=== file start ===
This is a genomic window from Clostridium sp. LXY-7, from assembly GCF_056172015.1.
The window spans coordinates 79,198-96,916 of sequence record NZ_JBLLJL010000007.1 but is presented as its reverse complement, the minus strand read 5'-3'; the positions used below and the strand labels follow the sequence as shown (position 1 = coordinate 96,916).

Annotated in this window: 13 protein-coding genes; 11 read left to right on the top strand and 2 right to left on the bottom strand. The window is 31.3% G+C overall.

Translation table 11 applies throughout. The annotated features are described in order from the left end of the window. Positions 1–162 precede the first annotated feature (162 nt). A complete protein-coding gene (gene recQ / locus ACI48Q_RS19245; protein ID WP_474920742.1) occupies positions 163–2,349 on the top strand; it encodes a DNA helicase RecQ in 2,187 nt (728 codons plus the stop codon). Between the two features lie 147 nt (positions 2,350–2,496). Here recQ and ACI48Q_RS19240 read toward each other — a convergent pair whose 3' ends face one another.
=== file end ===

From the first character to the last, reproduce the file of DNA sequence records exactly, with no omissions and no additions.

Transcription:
This is a genomic window from Clostridium sp. LXY-7, from assembly GCF_056172015.1.
The window spans coordinates 79,198-96,916 of sequence record NZ_JBLLJL010000007.1 but is presented as its reverse complement, the minus strand read 5'-3'; the positions used below and the strand labels follow the sequence as shown (position 1 = coordinate 96,916).

Annotated in this window: 13 protein-coding genes; 11 read left to right on the top strand and 2 right to left on the bottom strand. The window is 31.3% G+C overall.

Translation table 11 applies throughout. The annotated features are described in order from the left end of the window. Positions 1–162 precede the first annotated feature (162 nt). A complete protein-coding gene (gene recQ / locus ACI48Q_RS19245; protein ID WP_474920742.1) occupies positions 163–2,349 on the top strand; it encodes a DNA helicase RecQ in 2,187 nt (728 codons plus the stop codon). Between the two features lie 147 nt (positions 2,350–2,496). Here recQ and ACI48Q_RS19240 read toward each other — a convergent pair whose 3' ends face one another.